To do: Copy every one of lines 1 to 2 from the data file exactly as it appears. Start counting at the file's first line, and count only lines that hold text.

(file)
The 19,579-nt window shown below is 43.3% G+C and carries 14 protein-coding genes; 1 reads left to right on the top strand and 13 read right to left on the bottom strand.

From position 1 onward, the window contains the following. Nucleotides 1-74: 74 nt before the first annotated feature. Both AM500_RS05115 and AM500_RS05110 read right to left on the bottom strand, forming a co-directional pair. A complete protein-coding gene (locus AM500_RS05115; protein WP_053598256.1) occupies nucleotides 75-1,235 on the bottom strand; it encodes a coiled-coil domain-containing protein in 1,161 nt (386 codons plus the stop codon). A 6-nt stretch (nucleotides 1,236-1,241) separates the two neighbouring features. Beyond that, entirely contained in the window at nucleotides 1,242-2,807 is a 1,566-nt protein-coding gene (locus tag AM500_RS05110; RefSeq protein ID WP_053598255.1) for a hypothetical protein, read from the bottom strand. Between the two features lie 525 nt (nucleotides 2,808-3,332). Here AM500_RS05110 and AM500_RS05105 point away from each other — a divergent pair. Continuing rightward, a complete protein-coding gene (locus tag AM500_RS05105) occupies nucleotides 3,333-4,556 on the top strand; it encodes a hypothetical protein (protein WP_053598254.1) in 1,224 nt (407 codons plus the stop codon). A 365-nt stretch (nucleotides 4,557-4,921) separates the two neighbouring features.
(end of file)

The 19,579-nt window shown below is 43.3% G+C and carries 14 protein-coding genes; 1 reads left to right on the top strand and 13 read right to left on the bottom strand.

From position 1 onward, the window contains the following. Nucleotides 1-74: 74 nt before the first annotated feature. Both AM500_RS05115 and AM500_RS05110 read right to left on the bottom strand, forming a co-directional pair. A complete protein-coding gene (locus AM500_RS05115; protein WP_053598256.1) occupies nucleotides 75-1,235 on the bottom strand; it encodes a coiled-coil domain-containing protein in 1,161 nt (386 codons plus the stop codon). A 6-nt stretch (nucleotides 1,236-1,241) separates the two neighbouring features. Beyond that, entirely contained in the window at nucleotides 1,242-2,807 is a 1,566-nt protein-coding gene (locus tag AM500_RS05110; RefSeq protein ID WP_053598255.1) for a hypothetical protein, read from the bottom strand. Between the two features lie 525 nt (nucleotides 2,808-3,332). Here AM500_RS05110 and AM500_RS05105 point away from each other — a divergent pair. Continuing rightward, a complete protein-coding gene (locus tag AM500_RS05105) occupies nucleotides 3,333-4,556 on the top strand; it encodes a hypothetical protein (protein WP_053598254.1) in 1,224 nt (407 codons plus the stop codon). A 365-nt stretch (nucleotides 4,557-4,921) separates the two neighbouring features.